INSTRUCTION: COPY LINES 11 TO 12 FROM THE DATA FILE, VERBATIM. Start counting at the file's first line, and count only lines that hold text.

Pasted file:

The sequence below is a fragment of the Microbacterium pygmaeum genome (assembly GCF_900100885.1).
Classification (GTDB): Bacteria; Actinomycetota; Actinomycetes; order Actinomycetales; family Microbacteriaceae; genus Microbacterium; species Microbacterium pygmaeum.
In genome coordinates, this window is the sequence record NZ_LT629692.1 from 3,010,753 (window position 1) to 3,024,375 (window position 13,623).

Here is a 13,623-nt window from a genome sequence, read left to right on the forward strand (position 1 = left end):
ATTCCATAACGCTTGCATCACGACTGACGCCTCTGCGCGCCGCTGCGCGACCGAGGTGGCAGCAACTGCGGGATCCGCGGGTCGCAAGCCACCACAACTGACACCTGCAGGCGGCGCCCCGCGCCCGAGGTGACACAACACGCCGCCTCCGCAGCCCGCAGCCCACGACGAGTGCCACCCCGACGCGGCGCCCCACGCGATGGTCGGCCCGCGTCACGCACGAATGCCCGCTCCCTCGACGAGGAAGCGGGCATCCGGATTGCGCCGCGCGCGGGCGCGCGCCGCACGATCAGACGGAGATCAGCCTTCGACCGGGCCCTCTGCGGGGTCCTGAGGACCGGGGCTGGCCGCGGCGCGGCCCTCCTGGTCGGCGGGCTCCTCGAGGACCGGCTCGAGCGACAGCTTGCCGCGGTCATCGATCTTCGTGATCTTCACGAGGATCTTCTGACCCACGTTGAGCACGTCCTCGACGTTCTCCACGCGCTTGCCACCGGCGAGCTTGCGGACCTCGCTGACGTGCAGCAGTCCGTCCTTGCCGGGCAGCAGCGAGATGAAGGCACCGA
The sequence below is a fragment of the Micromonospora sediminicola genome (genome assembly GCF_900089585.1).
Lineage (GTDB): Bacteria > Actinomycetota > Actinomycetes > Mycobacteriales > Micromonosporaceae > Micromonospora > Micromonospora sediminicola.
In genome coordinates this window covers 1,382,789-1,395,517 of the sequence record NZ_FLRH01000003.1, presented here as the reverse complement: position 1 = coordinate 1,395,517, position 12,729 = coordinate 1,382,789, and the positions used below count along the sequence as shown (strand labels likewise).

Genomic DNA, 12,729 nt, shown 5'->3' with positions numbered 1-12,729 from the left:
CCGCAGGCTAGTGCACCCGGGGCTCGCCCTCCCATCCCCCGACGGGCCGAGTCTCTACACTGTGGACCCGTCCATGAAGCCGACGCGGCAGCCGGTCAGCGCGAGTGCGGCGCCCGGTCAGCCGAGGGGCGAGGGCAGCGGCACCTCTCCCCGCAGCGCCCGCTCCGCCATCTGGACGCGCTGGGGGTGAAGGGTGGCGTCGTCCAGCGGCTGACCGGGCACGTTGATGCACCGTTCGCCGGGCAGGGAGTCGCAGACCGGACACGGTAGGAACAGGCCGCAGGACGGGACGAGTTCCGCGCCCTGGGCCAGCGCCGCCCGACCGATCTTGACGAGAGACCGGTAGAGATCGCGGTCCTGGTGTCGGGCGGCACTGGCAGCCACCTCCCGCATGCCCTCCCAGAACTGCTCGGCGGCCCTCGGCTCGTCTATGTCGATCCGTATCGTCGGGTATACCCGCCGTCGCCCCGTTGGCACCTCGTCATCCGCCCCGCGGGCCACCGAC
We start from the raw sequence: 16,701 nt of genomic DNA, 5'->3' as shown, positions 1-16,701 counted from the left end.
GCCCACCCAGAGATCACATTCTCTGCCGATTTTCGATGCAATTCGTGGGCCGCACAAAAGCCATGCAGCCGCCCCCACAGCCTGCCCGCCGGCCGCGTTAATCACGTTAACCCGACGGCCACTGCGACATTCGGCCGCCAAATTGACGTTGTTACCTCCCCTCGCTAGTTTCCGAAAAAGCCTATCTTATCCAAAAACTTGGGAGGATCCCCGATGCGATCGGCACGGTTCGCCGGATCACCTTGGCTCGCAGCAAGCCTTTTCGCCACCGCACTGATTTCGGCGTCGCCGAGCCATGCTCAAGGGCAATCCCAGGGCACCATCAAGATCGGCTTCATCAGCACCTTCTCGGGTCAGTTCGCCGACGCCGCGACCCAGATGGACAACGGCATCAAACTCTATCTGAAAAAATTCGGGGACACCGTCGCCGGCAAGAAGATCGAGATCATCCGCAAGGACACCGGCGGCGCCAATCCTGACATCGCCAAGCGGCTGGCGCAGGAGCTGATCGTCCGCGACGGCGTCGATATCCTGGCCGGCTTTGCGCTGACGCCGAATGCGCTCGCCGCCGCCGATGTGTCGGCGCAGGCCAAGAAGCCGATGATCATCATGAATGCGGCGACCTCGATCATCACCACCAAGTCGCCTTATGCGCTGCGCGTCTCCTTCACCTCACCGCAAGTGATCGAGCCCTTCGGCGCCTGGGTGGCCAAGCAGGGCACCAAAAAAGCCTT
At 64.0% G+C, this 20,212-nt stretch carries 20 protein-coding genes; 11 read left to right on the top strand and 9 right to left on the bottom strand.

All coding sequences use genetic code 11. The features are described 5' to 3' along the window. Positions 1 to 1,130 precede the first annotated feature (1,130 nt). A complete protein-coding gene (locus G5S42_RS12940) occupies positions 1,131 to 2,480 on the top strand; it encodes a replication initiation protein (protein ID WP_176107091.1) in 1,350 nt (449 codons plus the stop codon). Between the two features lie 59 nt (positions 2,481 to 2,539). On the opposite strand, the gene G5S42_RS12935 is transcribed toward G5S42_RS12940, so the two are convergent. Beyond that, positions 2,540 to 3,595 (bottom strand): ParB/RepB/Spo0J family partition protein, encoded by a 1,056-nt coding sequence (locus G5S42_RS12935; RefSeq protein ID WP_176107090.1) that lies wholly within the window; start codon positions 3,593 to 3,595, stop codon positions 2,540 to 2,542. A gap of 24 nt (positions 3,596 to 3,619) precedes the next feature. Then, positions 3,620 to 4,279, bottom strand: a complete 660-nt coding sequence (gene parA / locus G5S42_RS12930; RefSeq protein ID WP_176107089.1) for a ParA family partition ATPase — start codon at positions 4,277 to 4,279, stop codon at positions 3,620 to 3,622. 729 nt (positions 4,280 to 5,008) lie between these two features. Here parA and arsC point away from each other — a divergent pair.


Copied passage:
We start from the raw sequence: 16,701 nt of genomic DNA, 5'->3' as shown, positions 1-16,701 counted from the left end.
GCCCACCCAGAGATCACATTCTCTGCCGATTTTCGATGCAATTCGTGGGCCGCACAAAAGCCATGCAGCCGCCCCCACAGCCTGCCCGCCGGCCGCGTTAATCACGTTAACCCGACGGCCACTGCGACATTCGGCCGCCAAATTGACGTTGTTACCTCCCCTCGCTAGTTTCCGAAAAAGCCTATCTTATCCAAAAACTTGGGAGGATCCCCGATGCGATCGGCACGGTTCGCCGGATCACCTTGGCTCGCAGCAAGCCTTTTCGCCACCGCACTGATTTCGGCGTCGCCGAGCCATGCTCAAGGGCAATCCCAGGGCACCATCAAGATCGGCTTCATCAGCACCTTCTCGGGTCAGTTCGCCGACGCCGCGACCCAGATGGACAACGGCATCAAACTCTATCTGAAAAAATTCGGGGACACCGTCGCCGGCAAGAAGATCGAGATCATCCGCAAGGACACCGGCGGCGCCAATCCTGACATCGCCAAGCGGCTGGCGCAGGAGCTGATCGTCCGCGACGGCGTCGATATCCTGGCCGGCTTTGCGCTGACGCCGAATGCGCTCGCCGCCGCCGATGTGTCGGCGCAGGCCAAGAAGCCGATGATCATCATGAATGCGGCGACCTCGATCATCACCACCAAGTCGCCTTATGCGCTGCGCGTCTCCTTCACCTCACCGCAAGTGATCGAGCCCTTCGGCGCCTGGGTGGCCAAGCAGGGCACCAAAAAAGCCTT